With Jesus, what seems impossible is possible; what is lost can be found; what dies can be raised up.

In the face of these kinds of truths, do the outer trappings really matter: Robes or no robes, dunking or sprinkling, wine or grape juice, men or women, buildings or no buildings, and so on.

“On that day you will realize that I am in my Father, and you are in me, and I am in you.” [John 14:20]

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I know God is trying to get my attention: sometimes through people telling me of roadblocks ahead while other times through circumstances. But, like a bull in a china shop, I tend to charge right in. On occasion, the china escapes unscathed. But too often, there’s a great sound of shattering glass.

II Corinthians 12:20
For I am afraid that when I come I may not find you as I want you to be, and you may not find me as you want me to be. I fear that there may be quarreling, jealousy, outbursts of anger, factions, slander, gossip, arrogance and disorder.

My independent streak started at a young age. My father died when I was only nine and I was a latch key kid for several years. My mother was a difficult woman who suffered from bipolar disorder (we only figured that out much later). She was unpredictable and ultimately, for me, unsafe. I told her as little as I could and I made many of my own decisions. These choices included getting married at eighteen (I was already a Junior in college), because I was sure I was ready to be out on my own, divorcing 5 years later, moving to New York City to be come “rich and famous.” These early years set up lots of walls.

It’s hard to hear or see warnings when a person is so doggone “capable.”

Somehow, I have allowed myself to believe that warnings are a negative thing. They are restrictions. They are penalties. But today, I have a new view.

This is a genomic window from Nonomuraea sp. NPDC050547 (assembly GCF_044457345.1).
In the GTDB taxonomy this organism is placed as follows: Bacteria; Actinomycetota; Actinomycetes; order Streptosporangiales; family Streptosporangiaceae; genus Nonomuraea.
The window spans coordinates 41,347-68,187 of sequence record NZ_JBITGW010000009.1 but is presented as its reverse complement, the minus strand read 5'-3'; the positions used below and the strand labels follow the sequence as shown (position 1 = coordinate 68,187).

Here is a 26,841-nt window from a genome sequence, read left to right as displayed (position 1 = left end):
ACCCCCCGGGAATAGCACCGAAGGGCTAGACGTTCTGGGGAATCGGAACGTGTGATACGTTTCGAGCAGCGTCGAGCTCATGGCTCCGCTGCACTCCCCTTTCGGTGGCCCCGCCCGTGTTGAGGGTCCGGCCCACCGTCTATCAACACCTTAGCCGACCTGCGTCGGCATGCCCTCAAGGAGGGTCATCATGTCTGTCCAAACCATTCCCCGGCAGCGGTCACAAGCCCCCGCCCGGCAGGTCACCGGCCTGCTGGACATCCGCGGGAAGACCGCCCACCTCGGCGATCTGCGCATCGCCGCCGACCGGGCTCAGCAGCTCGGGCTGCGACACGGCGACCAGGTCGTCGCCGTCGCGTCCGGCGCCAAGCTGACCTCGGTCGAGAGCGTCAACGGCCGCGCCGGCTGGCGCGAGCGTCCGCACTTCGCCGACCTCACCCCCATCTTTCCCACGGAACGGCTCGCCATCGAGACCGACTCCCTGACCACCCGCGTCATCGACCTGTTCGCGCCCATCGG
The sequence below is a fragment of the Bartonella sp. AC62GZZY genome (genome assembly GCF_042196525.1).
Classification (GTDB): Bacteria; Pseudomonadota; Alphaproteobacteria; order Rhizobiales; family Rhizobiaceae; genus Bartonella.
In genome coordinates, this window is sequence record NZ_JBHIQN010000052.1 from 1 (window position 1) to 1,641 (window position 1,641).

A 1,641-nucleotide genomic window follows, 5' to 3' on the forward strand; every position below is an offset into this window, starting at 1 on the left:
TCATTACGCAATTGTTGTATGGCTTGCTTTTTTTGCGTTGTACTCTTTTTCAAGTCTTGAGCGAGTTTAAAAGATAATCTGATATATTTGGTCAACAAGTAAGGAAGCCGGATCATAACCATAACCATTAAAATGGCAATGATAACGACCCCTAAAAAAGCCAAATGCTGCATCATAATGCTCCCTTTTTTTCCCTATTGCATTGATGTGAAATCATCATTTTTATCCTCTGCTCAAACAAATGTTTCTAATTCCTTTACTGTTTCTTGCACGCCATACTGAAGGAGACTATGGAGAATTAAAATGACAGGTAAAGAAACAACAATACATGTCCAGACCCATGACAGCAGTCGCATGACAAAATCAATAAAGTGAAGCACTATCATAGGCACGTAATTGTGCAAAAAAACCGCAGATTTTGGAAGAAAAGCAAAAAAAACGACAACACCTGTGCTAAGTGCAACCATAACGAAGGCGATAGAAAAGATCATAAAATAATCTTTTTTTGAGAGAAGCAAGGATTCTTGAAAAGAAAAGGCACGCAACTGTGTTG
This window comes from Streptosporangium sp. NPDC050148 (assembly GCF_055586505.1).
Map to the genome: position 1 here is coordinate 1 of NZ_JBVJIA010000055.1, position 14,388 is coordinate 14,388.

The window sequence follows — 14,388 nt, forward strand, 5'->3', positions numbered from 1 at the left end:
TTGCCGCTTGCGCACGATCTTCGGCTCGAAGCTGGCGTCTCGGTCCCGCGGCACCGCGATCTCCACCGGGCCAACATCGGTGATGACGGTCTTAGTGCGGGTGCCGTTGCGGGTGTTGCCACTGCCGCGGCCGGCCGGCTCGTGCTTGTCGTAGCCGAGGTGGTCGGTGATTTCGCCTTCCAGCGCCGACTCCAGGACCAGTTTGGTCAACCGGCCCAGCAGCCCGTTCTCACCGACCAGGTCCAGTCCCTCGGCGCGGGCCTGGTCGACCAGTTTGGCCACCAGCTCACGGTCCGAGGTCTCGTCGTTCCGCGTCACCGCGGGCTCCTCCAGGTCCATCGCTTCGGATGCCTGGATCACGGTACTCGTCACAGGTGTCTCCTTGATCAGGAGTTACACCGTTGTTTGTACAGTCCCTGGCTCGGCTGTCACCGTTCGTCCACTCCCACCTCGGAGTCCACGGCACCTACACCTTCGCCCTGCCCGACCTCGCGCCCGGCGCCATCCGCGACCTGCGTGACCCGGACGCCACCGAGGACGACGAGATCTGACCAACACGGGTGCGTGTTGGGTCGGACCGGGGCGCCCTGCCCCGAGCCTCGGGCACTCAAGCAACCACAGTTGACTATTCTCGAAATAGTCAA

God’s warnings are actually lighthouses. The beams of light give instruction and information: be careful, danger is nearby, be alert, watch! Everything is fine, just be on guard for challenges. Avoid unnecessary consequences. Change course if necessary. There is always another way to get there. I love you. I care about you.

As a parent, I have tried to be a lighthouse for my children. And don’t I do this out of my love for them? Would God do any less?

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The whole idea of the “judgment seat” has always given me pause. Today, as I encountered this verse, I wondered again, would I be shuttled off to the “left side” with the goats? [Matthew 25:31] But then it occurred to me: Hey, I’ve got a lawyer.

II Corinthians 5:10
For we must all appear and be revealed as we are before the judgment seat of Christ, so that each one may receive [his pay] according to what he has done in the body, whether good or evil [considering what his purpose and motive have been, and what he has achieved, been busy with, and given himself and his attention to accomplishing].
[Amplified]

I think there will still be a conversation and revelations about this life of mine (in the body). I’ll understand my mistakes in a way that I have never understood them before. I’ll be able to see the right turns as well as the wrong turns. I’ll learn how my actions manifested in the lives of others. I’ll get the whole picture.

There will be confession and forgiveness. There will be joy and appreciation. There will be knowledge.

And although I’m sure there will be an great array of missteps and even rebellion, my advocate will step forward and the one choice I made to follow, as best I could, the Christ, will be my defense.

Thanks be to God.

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What do my heart letters say? So many people have written onto my heart: some with joy and some with pain; many with indelible ink. But what has God written on my heart? Can people even read it or is that letter being crowded out?